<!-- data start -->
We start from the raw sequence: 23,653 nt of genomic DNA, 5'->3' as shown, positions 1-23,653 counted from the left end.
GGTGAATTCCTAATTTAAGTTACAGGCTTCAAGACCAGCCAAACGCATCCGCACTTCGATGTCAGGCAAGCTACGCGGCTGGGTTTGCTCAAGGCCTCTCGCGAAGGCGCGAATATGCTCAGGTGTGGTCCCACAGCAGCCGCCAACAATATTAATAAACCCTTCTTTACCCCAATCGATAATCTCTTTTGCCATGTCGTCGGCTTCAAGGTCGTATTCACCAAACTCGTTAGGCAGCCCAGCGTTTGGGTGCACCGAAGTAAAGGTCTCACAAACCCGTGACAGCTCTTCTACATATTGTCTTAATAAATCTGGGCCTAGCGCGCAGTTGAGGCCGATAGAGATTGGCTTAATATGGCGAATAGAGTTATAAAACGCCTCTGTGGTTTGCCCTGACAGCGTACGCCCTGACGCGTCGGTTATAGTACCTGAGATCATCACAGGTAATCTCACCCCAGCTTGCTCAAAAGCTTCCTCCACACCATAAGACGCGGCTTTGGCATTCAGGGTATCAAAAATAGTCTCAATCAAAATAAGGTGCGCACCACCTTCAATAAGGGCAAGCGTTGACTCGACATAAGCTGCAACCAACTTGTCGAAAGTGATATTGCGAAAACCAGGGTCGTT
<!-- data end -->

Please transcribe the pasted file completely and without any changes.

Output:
We start from the raw sequence: 23,653 nt of genomic DNA, 5'->3' as shown, positions 1-23,653 counted from the left end.
GGTGAATTCCTAATTTAAGTTACAGGCTTCAAGACCAGCCAAACGCATCCGCACTTCGATGTCAGGCAAGCTACGCGGCTGGGTTTGCTCAAGGCCTCTCGCGAAGGCGCGAATATGCTCAGGTGTGGTCCCACAGCAGCCGCCAACAATATTAATAAACCCTTCTTTACCCCAATCGATAATCTCTTTTGCCATGTCGTCGGCTTCAAGGTCGTATTCACCAAACTCGTTAGGCAGCCCAGCGTTTGGGTGCACCGAAGTAAAGGTCTCACAAACCCGTGACAGCTCTTCTACATATTGTCTTAATAAATCTGGGCCTAGCGCGCAGTTGAGGCCGATAGAGATTGGCTTAATATGGCGAATAGAGTTATAAAACGCCTCTGTGGTTTGCCCTGACAGCGTACGCCCTGACGCGTCGGTTATAGTACCTGAGATCATCACAGGTAATCTCACCCCAGCTTGCTCAAAAGCTTCCTCCACACCATAAGACGCGGCTTTGGCATTCAGGGTATCAAAAATAGTCTCAATCAAAATAAGGTGCGCACCACCTTCAATAAGGGCAAGCGTTGACTCGACATAAGCTGCAACCAACTTGTCGAAAGTGATATTGCGAAAACCAGGGTCGTT